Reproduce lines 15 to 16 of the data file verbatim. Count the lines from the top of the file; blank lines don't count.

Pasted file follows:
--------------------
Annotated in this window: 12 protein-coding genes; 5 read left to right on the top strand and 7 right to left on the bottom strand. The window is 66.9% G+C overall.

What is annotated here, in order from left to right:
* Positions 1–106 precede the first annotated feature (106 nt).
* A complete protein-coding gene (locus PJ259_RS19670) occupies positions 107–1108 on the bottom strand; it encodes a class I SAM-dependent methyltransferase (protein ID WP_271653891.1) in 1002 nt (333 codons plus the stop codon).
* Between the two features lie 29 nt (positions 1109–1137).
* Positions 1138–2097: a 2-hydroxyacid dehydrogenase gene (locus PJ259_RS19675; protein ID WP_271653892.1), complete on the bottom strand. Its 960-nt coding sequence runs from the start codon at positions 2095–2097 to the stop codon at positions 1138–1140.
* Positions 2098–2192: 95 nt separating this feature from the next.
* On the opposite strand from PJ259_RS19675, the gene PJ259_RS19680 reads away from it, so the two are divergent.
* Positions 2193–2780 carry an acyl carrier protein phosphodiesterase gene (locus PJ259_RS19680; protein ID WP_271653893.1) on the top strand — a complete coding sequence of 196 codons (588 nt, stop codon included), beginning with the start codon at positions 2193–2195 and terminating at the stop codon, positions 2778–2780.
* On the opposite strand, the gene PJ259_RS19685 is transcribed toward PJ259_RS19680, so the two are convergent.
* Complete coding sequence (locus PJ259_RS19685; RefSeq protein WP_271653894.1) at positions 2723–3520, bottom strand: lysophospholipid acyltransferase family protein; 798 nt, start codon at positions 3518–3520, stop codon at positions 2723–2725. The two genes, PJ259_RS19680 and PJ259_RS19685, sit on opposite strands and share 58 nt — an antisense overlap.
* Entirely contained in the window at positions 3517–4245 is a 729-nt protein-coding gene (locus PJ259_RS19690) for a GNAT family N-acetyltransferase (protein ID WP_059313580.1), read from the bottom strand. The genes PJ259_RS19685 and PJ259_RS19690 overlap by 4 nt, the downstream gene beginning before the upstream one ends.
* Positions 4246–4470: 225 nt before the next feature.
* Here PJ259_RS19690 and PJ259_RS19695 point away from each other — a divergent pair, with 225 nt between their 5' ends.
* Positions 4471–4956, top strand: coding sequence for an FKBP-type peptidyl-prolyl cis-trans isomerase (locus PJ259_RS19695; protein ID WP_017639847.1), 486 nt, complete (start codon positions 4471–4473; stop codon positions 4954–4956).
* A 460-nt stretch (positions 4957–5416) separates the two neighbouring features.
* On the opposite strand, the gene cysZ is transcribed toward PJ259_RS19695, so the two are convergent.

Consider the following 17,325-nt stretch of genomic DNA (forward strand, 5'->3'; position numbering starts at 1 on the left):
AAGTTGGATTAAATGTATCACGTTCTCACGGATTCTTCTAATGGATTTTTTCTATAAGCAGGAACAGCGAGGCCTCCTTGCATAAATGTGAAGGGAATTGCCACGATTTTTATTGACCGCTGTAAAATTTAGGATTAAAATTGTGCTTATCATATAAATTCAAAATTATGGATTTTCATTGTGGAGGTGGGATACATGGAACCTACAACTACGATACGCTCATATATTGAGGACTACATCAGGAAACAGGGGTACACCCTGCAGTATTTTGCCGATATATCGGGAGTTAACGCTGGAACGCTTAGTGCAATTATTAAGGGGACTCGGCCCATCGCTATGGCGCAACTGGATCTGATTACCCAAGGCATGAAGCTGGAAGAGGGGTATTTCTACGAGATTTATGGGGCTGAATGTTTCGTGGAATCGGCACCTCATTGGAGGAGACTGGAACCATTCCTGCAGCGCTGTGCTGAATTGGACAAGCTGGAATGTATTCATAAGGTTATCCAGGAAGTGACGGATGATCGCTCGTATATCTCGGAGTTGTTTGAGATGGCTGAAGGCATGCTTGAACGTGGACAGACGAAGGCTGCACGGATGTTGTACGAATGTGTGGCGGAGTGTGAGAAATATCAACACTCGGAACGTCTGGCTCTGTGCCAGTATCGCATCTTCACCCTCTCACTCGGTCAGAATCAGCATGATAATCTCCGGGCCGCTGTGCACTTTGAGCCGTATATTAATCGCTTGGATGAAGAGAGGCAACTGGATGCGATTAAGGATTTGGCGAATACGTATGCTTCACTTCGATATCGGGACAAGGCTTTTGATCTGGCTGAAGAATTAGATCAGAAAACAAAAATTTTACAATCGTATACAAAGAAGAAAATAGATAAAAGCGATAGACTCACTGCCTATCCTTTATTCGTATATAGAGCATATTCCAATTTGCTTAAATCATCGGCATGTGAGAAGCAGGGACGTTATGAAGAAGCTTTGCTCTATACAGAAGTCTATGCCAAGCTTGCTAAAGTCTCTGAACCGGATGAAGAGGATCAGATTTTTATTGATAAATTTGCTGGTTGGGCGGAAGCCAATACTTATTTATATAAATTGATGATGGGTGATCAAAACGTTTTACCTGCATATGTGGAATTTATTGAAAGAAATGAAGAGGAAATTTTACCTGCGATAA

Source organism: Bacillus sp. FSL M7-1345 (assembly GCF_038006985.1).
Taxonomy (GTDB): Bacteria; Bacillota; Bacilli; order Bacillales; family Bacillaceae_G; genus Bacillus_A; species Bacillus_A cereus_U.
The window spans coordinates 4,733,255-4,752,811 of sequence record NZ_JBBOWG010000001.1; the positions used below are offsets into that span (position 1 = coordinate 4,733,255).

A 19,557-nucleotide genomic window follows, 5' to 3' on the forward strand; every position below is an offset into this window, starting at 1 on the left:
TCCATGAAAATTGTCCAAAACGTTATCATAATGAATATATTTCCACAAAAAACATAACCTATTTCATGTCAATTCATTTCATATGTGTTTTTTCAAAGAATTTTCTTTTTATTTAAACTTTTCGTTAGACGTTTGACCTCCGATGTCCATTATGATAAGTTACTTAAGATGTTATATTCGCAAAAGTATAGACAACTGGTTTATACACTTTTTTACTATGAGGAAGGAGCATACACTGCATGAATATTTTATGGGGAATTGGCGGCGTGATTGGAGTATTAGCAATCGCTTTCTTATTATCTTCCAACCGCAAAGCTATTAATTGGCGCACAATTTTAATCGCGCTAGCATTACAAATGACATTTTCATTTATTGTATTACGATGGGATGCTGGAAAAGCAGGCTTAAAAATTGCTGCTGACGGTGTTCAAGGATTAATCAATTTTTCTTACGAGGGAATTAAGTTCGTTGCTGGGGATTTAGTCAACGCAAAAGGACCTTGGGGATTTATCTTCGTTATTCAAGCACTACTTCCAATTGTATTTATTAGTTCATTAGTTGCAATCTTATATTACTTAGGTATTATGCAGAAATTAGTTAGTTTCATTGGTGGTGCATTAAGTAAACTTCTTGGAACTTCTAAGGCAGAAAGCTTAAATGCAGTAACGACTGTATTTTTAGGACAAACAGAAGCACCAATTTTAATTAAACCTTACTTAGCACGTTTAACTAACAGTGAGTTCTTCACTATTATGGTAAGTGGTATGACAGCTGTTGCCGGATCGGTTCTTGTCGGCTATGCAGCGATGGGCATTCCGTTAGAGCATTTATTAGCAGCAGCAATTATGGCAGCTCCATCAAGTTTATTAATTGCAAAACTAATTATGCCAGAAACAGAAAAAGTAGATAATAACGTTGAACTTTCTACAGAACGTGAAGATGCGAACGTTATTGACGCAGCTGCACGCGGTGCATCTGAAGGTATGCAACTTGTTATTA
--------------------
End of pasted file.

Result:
* Positions 4471–4956, top strand: coding sequence for an FKBP-type peptidyl-prolyl cis-trans isomerase (locus PJ259_RS19695; protein ID WP_017639847.1), 486 nt, complete (start codon positions 4471–4473; stop codon positions 4954–4956).
* A 460-nt stretch (positions 4957–5416) separates the two neighbouring features.